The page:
The Taylor header harvester had an enormous economic value. Its huge harvesting capacity aided the trend of bulk handling of wheat in Australia. The same principles are used in today’s modern headers.
- Headlie commenced working on a machine which would harvest damaged crops.
- Trialled his new machine at the harvest that year, but it was not successful.
- Trialled updated version at harvest – stripped approx 200ac with some damaged of the crop damaged that year and was successful
- In October of that year Headlie took out first patents on his new header
- Spring – exhibited the third version of his new machine at Henty Show
- December – success with harvesting using his third version
- April – Melbourne Machinery manufacturer, Robinson commenced building 5 machines, with 3 ready for harvest that year.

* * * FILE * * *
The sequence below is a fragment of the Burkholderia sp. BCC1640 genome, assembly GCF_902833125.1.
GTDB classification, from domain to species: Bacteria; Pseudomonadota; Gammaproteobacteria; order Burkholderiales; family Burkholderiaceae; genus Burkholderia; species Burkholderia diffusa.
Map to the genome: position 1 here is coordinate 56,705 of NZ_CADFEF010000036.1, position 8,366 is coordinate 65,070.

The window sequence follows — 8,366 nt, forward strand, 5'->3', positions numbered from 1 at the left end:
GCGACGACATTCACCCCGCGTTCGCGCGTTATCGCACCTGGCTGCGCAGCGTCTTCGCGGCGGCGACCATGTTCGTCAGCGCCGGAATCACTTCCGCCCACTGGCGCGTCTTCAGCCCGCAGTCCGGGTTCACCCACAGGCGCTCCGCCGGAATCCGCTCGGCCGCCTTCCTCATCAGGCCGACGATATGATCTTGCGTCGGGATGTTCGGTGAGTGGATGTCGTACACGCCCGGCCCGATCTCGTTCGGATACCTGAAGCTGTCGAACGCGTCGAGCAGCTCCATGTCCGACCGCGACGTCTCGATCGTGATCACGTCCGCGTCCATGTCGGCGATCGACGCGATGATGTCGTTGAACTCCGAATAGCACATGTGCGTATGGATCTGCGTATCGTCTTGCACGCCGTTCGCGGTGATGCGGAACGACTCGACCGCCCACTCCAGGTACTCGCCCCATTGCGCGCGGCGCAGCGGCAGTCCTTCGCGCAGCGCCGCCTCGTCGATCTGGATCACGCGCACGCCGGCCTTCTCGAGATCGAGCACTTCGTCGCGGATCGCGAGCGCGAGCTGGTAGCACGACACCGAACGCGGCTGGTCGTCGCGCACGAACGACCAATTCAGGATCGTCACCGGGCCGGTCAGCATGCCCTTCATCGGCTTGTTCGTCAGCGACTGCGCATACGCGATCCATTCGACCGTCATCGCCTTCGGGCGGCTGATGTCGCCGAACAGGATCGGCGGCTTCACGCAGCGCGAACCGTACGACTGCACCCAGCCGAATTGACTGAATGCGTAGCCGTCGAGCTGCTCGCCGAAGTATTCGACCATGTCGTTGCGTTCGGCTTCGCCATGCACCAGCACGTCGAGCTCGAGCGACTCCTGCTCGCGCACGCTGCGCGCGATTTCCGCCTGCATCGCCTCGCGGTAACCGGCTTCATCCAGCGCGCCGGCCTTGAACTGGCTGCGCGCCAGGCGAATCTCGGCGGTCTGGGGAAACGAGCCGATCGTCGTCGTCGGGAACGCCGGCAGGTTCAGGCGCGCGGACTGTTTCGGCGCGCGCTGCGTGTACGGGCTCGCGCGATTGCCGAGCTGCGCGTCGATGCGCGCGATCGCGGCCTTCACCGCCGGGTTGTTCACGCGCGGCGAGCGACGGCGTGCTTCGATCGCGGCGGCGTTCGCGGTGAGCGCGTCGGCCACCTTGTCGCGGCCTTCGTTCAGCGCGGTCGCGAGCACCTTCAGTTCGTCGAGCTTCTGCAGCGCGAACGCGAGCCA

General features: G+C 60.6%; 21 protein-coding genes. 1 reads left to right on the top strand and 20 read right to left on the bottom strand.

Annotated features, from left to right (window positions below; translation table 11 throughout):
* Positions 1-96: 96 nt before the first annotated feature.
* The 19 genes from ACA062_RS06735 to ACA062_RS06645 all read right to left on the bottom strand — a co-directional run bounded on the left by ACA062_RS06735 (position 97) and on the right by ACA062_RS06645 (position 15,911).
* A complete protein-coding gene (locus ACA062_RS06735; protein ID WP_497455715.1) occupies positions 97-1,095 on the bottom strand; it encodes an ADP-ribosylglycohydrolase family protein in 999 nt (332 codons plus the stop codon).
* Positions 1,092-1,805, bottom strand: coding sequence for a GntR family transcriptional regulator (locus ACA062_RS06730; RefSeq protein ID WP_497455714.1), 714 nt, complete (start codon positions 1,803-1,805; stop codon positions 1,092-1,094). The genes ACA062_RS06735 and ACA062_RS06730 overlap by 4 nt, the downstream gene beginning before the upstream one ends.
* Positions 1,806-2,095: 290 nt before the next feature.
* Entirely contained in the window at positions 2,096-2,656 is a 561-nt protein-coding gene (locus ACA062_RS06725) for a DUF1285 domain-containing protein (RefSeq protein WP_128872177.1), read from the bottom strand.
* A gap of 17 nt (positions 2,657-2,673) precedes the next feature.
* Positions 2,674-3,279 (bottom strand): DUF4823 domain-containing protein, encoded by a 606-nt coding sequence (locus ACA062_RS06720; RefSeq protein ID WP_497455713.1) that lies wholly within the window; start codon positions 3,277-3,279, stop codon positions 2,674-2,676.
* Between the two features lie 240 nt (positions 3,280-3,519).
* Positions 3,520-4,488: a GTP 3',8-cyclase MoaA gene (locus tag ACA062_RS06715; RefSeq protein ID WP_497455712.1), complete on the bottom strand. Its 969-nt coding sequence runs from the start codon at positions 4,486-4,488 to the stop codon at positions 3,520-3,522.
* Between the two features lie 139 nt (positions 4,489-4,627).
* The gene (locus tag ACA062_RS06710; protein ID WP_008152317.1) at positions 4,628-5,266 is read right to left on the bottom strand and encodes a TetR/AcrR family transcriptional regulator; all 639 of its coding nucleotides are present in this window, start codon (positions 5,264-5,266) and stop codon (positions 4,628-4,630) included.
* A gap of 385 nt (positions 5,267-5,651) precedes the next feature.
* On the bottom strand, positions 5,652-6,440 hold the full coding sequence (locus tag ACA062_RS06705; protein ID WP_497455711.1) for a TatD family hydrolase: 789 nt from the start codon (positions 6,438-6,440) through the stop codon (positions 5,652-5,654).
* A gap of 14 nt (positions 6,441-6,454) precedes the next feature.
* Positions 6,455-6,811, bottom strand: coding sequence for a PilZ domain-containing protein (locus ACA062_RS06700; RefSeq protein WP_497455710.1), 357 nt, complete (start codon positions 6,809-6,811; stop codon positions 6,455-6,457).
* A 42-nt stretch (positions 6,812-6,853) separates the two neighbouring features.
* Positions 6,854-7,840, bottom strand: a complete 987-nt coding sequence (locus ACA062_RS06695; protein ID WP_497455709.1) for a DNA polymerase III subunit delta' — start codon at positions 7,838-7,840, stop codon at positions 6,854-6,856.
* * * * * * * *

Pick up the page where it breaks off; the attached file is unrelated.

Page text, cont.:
- Harvest – 3 machines cost £1500 and sold for £150 each
Harvest results were satisfactory. H V McKay inspected
- March – agreement signed with McKay
- April – HST began operations with McKay at Sunshine
- Taylor headers worked successfully, many orders flowed in
- Pea front and concave for standard header built
- Over 1000 Sunshine Headers manufactured with crop lifters for storm damaged crops and won a reputation as the greatest of all harvesting machines
- Engine function header developed for rice and other crops
- Developed the Sunshine ‘auto header’
- Set up factory in Canada to build auto headers
- Built Sunprong pasture renovator and TD Harvester
- Developed ‘Power Take Off’ (PTO) Header
- Mechanised flax harvesting with 3 separate machines
- Cutter bar for pick up modified also comb cleaners designed
- Re-designed Auto Header
- Retired from Sunshine Header Works